Looking Ahead

A complicated tale of money, violence, crime, racism, lies, traffickers,  a story of misery, tragedy, heartbreak and death:  Immigrants on the Italian- French border.

I met this friendly young man from Guinea in Ventimiglia. He told me he fled his corrupt, poverty-ridden country by boat from Tunisia. He wanted to continue on to France where he hoped to find work since he speaks
French. He was very proud of his flashy red sport garb from Guinea where he was a “footballer” and also a sports reporter.

There are similarities to the dreadful situation on the Mexican-US border.  Thousands and thousands risking their lives to escape conflict, persecution, famine, death. The journeys are dangerous, often plagued with violence, theft, and hunger.   They only want a chance at life, to have food and shelter, to work, to live in peace.  They deserve that chance.  Will they get it?

Relier volunteers filling food sacks for the immigrants.

I live in France just 20 auto minutes from the French-Italian border.  I recently started  volunteering  with a French organization, Relier, offering assistance to the homeless immigrants in Ventimiglia, the Italian border town. The majority are young, black males  from dozens of different African countries .  Most want to enter France, perhaps proceed to other European countries.  In this part of France, they are not welcome.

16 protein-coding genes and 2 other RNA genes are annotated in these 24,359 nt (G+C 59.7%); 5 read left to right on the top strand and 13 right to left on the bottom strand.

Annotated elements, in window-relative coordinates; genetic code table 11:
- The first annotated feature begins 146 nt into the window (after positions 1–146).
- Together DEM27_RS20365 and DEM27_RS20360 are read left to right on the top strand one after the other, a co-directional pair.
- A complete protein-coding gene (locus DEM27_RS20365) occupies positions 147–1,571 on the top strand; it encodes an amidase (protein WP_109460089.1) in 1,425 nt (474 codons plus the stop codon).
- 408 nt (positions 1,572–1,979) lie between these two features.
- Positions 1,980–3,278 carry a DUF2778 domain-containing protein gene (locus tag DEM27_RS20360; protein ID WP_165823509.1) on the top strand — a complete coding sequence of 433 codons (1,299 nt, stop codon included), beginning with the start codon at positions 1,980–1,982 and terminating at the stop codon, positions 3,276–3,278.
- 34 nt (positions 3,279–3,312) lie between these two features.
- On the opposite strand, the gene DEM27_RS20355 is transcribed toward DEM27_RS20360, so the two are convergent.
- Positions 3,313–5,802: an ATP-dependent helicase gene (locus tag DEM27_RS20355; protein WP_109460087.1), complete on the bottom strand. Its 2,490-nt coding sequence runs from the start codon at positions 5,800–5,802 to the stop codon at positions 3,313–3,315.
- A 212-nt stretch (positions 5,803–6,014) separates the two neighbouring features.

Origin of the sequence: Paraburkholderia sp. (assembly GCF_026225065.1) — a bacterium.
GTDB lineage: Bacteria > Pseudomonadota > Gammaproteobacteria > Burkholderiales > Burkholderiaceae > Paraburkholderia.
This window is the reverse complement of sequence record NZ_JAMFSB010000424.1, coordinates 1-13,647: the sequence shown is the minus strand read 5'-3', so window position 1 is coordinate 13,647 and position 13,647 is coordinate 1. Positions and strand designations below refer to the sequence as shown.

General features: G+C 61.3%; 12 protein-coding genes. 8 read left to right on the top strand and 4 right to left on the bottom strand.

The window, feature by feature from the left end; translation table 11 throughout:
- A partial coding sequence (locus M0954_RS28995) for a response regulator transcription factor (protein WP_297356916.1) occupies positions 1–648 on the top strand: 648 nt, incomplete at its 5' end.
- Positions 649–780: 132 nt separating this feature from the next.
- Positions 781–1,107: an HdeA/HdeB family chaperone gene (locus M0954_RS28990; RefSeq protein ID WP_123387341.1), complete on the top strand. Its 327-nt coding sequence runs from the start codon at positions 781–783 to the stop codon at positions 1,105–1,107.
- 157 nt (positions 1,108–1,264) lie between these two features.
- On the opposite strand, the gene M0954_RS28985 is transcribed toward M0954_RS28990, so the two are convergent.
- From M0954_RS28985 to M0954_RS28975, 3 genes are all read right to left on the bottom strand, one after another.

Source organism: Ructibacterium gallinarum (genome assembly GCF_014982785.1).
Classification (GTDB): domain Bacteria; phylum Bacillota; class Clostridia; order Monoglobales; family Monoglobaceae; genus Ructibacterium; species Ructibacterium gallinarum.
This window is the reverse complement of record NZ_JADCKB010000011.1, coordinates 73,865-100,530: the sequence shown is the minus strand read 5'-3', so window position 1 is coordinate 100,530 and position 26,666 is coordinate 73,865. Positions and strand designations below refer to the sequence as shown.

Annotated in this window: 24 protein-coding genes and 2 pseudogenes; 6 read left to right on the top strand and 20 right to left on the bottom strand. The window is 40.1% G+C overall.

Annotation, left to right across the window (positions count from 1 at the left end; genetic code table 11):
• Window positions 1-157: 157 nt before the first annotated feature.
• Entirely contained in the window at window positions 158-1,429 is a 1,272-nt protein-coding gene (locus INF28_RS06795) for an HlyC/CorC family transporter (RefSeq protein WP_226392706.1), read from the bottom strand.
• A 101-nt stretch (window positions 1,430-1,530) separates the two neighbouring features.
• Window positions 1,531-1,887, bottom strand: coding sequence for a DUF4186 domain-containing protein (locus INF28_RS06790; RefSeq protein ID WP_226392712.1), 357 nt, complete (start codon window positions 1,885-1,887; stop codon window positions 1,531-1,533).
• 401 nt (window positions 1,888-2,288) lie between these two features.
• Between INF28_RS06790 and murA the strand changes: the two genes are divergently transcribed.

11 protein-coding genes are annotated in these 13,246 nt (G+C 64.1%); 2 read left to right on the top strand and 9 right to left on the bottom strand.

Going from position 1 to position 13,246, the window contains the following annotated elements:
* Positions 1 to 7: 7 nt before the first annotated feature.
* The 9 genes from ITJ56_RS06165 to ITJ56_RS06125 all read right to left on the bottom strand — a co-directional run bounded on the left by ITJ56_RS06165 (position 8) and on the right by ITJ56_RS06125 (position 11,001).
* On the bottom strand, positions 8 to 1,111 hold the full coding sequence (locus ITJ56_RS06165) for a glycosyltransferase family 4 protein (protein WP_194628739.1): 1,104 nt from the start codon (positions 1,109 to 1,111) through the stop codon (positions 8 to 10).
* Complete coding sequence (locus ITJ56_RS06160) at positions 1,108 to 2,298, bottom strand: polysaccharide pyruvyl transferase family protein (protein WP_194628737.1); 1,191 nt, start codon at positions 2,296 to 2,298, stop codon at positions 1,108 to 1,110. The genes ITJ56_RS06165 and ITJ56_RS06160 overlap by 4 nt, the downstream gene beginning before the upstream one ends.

Immigrants in Ventimiglia enjoying a free meal provided by Relier, a volunteer organization .

It is a complex topic. I plan to write a more extensive article/blog soon.  I need more time and research.  Watch this space.

Another topic I am very involved with is Alzheimer.  For four plus years I have watched this cruel disease slowly destroy my husband.  I will write more on that too, with a focus on the dedicated caregivers devoted to the lost and confused.

Bob Update

Bob brushes a rabbit at his new home. Rabbits, cats and dogs visit once a month to the delight of the residents.

I had hoped to post a blog on one of the above sooner,  but since that has not been possible, and it’s been so long since I have posted, I wanted to give a preview of what’s on my agenda.  And, an update on husband Bob since my last post:  Christmas without the Merry.

The helpers I mentioned in that post,  Kyle and Paola, were fabulous, although Paola quit after three days.  Apparently, it was too much for her.  I could not have survived without Kyle. He managed Bob with perfection and helped me keep my sanity. It was not easy for either of us.  The accident (fall and broken pelvis in several places) greatly accelerated the Alzheimer.  Bob was confined to a  hospital  bed in the living room.  He was difficult, especially  at night when he was very agitated and slept little. 

This restaurant at Les Citronniers, Bob’s home, is for the non Alz residents. I can accompany him there from time to time for a tasty meal, with wine of course.